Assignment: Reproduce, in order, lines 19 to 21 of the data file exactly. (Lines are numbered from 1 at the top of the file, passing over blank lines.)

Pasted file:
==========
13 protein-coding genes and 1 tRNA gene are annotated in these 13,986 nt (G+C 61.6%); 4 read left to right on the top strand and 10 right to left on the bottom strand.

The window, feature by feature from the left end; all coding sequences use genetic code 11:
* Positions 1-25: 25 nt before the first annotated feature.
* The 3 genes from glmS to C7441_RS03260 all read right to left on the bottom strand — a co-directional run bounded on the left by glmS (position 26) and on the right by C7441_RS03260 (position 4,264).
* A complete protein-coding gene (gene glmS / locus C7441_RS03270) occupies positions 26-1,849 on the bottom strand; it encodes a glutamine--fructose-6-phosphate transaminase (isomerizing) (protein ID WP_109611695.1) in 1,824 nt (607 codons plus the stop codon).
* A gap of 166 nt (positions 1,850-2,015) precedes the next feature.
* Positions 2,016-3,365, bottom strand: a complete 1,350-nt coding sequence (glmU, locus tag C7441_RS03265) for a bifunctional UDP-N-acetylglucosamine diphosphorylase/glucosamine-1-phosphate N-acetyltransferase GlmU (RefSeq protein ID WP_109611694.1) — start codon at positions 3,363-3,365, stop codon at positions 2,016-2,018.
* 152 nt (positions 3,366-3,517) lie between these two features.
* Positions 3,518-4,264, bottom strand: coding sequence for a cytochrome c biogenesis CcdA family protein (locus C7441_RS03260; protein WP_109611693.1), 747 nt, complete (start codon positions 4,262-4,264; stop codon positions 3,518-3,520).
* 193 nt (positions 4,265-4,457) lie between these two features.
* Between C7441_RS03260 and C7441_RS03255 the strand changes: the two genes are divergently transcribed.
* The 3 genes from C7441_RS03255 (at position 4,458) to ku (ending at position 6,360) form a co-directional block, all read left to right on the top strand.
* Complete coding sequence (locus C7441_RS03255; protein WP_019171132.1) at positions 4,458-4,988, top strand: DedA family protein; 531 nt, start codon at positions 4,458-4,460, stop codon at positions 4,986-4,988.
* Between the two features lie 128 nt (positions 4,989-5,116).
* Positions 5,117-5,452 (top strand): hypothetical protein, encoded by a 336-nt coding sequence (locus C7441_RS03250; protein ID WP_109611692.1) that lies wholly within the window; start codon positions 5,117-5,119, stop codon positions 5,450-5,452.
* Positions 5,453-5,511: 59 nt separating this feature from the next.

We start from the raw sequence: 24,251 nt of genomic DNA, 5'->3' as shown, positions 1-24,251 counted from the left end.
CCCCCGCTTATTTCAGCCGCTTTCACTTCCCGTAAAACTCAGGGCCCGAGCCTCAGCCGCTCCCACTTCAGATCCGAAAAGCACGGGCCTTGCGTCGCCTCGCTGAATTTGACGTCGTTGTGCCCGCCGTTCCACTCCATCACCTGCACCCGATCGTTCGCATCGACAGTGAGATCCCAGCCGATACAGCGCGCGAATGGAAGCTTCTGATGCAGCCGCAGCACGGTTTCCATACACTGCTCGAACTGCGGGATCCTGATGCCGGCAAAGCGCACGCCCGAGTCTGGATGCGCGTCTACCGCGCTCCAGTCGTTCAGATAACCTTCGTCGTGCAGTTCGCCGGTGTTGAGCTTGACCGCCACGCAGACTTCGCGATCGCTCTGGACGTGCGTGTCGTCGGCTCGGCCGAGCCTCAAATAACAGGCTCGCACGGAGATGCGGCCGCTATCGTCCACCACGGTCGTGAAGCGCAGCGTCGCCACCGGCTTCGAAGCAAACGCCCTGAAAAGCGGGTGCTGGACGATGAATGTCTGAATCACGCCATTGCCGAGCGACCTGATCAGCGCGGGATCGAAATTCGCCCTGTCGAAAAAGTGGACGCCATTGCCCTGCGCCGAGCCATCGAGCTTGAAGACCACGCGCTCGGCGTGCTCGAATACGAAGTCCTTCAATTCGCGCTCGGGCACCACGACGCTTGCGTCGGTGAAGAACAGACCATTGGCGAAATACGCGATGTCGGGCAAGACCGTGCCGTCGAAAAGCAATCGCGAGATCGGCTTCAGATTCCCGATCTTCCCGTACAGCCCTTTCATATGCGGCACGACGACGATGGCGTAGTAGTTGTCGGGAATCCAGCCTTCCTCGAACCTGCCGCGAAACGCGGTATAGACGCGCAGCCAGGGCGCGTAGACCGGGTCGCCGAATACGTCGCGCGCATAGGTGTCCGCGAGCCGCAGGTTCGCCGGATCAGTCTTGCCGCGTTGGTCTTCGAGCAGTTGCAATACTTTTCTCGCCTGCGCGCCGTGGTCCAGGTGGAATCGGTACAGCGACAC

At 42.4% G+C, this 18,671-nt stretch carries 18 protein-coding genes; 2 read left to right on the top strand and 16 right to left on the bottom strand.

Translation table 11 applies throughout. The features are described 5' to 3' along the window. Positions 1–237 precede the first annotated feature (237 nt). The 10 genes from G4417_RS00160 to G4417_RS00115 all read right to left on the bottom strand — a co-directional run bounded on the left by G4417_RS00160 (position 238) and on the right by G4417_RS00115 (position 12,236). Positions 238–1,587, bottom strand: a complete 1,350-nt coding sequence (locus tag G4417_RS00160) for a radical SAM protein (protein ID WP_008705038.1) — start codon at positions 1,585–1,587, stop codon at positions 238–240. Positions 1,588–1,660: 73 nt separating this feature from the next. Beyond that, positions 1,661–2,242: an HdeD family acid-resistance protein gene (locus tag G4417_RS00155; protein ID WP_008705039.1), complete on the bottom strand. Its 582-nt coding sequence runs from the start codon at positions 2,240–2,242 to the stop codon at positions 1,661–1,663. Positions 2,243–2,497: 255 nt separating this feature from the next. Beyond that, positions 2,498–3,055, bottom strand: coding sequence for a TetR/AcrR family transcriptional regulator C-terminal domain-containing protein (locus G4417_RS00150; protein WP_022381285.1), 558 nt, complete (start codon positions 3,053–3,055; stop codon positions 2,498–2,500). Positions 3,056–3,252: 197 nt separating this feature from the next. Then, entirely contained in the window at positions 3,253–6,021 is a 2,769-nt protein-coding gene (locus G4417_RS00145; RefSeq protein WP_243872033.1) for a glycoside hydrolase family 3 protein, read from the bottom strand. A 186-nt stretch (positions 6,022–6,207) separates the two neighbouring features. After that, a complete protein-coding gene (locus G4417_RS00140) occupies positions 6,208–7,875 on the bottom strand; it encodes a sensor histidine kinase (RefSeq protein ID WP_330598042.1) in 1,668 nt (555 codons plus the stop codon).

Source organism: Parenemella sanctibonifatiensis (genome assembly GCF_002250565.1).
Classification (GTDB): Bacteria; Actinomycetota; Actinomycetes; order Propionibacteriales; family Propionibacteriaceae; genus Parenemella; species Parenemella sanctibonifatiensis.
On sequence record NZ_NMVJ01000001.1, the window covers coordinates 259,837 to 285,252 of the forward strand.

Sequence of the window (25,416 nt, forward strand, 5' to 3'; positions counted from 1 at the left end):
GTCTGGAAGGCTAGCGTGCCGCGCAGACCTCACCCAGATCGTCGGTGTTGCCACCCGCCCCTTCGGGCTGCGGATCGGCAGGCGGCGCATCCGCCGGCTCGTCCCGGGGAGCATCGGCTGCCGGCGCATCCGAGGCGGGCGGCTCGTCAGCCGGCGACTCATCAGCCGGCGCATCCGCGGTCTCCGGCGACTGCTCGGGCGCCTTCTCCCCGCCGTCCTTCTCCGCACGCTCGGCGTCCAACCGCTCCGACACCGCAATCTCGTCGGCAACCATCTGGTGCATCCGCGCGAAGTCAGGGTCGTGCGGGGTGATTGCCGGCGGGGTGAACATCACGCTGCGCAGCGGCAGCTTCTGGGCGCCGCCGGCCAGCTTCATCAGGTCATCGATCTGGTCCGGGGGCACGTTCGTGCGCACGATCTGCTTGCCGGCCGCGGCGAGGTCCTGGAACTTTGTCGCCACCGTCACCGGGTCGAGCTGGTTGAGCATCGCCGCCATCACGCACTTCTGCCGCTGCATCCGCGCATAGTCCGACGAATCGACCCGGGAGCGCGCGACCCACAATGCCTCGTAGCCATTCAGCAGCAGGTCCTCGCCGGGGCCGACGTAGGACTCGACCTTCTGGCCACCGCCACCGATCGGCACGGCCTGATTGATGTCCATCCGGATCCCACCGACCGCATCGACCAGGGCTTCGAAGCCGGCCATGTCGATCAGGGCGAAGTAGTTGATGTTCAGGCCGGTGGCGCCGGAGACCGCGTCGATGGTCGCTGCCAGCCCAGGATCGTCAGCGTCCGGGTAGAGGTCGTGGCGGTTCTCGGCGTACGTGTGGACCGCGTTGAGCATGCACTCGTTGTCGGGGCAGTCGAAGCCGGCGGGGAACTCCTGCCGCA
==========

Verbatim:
At 42.4% G+C, this 18,671-nt stretch carries 18 protein-coding genes; 2 read left to right on the top strand and 16 right to left on the bottom strand.

Translation table 11 applies throughout. The features are described 5' to 3' along the window. Positions 1–237 precede the first annotated feature (237 nt). The 10 genes from G4417_RS00160 to G4417_RS00115 all read right to left on the bottom strand — a co-directional run bounded on the left by G4417_RS00160 (position 238) and on the right by G4417_RS00115 (position 12,236). Positions 238–1,587, bottom strand: a complete 1,350-nt coding sequence (locus tag G4417_RS00160) for a radical SAM protein (protein ID WP_008705038.1) — start codon at positions 1,585–1,587, stop codon at positions 238–240. Positions 1,588–1,660: 73 nt separating this feature from the next. Beyond that, positions 1,661–2,242: an HdeD family acid-resistance protein gene (locus tag G4417_RS00155; protein ID WP_008705039.1), complete on the bottom strand. Its 582-nt coding sequence runs from the start codon at positions 2,240–2,242 to the stop codon at positions 1,661–1,663. Positions 2,243–2,497: 255 nt separating this feature from the next. Beyond that, positions 2,498–3,055, bottom strand: coding sequence for a TetR/AcrR family transcriptional regulator C-terminal domain-containing protein (locus G4417_RS00150; protein WP_022381285.1), 558 nt, complete (start codon positions 3,053–3,055; stop codon positions 2,498–2,500). Positions 3,056–3,252: 197 nt separating this feature from the next. Then, entirely contained in the window at positions 3,253–6,021 is a 2,769-nt protein-coding gene (locus G4417_RS00145; RefSeq protein WP_243872033.1) for a glycoside hydrolase family 3 protein, read from the bottom strand. A 186-nt stretch (positions 6,022–6,207) separates the two neighbouring features. After that, a complete protein-coding gene (locus G4417_RS00140) occupies positions 6,208–7,875 on the bottom strand; it encodes a sensor histidine kinase (RefSeq protein ID WP_330598042.1) in 1,668 nt (555 codons plus the stop codon).

Source organism: Parenemella sanctibonifatiensis (genome assembly GCF_002250565.1).